That's the question registered dietitian Tracy Lockwood Beckerman, RD, tackles in the inaugural episode of Well+Good's new YouTube series, You Versus Food. The goal? To give a no-B.S. nutritional breakdown on the most popular food and drink trends. Because let's face it: Between adaptogens, collagen, and whatever the latest trendy eating plan is, living your healthiest life can get pretty baffling.
So, for those of us who are forgoing mortgages in favor of more avo toast, here's what you need to know about the beloved fruit.
What exactly are the benefits of avocados?
A "fun" fact: the proper serving size of an avocado is actually 1/3 of the fruit. Which doesn't sound like much, TBH. But that small portion actually contains a lot of nutrients, per the USDA:
- Calories: 80
- Fat: 7 grams
- Protein: 1 gram
- Carbohydrates: 4 grams
- Sugar: 0.3 grams
- Fiber: 3 grams
Beyond the nutritional breakdown, avocados have a ton of benefits for you health. The short list:
1. They're high in healthy fats. Specifically, monounsaturated fats, Beckerman says. "Research has shown that eating an avocado can actually improve your cholesterol," she says.
2. They're also pretty high in fiber, too. One avocado has 14 grams of fiber, Beckerman says—about half of your daily recommended intake of the nutrient. A diet high in fiber can help improve metabolism, support a healthy gut, and is linked to a reduced risk of diabetes, cancer, stroke, and heart disease. Plus, she says the fiber helps you feel fuller for longer.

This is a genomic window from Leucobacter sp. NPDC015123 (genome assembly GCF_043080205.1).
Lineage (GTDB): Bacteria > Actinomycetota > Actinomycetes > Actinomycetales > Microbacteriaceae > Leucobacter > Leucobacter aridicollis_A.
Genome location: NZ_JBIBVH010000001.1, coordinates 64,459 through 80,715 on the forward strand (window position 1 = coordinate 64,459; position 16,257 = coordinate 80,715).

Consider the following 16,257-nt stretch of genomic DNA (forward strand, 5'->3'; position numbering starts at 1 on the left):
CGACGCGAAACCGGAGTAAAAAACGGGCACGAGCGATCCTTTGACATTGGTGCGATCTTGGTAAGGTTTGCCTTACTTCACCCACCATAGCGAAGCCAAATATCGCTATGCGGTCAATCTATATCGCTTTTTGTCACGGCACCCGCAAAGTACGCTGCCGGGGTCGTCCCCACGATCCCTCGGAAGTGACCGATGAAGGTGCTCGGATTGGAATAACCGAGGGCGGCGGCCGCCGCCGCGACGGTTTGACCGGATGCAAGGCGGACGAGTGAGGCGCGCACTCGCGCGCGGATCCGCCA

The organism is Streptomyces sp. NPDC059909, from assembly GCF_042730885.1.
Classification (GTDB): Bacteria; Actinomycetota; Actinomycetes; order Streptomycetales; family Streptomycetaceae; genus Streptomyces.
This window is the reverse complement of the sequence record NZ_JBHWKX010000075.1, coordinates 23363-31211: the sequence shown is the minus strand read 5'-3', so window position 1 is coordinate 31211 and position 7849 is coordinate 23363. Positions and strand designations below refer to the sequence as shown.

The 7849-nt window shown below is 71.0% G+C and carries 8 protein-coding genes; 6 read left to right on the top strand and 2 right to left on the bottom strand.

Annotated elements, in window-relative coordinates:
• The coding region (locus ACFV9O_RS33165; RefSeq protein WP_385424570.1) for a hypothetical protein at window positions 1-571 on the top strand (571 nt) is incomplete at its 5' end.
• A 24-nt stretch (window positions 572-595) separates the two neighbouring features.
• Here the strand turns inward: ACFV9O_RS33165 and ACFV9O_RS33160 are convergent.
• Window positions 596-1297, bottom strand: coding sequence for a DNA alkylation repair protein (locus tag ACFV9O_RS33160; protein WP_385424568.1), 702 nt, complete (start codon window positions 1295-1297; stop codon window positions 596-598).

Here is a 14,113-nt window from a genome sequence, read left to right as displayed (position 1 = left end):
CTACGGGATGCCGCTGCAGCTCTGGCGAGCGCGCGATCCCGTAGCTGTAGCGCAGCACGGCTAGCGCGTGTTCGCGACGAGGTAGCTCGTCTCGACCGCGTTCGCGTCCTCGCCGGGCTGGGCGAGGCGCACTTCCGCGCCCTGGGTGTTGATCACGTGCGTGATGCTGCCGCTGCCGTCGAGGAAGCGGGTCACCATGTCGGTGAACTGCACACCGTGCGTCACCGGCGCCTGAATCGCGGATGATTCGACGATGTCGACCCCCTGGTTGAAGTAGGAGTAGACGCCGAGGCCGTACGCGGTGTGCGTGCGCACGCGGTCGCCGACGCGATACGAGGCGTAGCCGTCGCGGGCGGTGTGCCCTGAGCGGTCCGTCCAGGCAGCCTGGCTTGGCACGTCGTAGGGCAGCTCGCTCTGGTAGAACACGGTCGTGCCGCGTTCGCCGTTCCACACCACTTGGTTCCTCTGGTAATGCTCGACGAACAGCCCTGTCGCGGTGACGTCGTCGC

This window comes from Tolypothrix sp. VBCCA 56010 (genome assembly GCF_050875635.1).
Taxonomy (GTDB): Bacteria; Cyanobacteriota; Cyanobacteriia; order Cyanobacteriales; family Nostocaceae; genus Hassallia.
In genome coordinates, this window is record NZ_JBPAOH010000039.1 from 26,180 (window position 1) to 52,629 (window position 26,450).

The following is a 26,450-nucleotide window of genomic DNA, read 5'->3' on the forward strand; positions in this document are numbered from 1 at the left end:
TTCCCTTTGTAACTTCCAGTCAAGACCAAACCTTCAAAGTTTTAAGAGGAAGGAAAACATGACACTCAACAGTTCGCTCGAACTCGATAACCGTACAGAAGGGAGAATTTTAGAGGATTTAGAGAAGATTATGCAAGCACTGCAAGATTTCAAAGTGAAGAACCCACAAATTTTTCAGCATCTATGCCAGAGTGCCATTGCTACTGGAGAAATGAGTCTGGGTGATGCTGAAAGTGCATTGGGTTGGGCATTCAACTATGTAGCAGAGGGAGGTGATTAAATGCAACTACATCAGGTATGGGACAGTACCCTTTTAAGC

3. They have nutrients that help protect your vision. That's a surprising one. Beckerman says that avocados are rich in lutein and zeaxanthin, carotenoids that can protect you from the blue light emitted by your phone, computer, and other screens. (Good, because blue light glasses aren't everyone's style.)
4. Avocados may help you get a better night's sleep. That's because the fruit is full of magnesium, a mineral that can help the body fall and stay asleep. It also helps your body better absorb vitamin D and can improve cognition and reduce stress.
5. It's high in important antioxidants. Specifically, glutathione, the "Beyonce of antioxidants," says Beckerman. The liver uses glutathione to help filter out toxins from the body.
6. They're less likely to be contaminated with pesticides. Unlike, ahem, kale, avocados are generally members of the "Clean 15" aka they're a produce item that usually is not sprayed with pesticides.
So for everyone out there who's ever wondered if avocados are actually healthy while mashing up two of them on a piece of toast...you're in pretty good hands, IMO.
This piece was originally published on November 29, 2018. It was updated on April 4, 2019.
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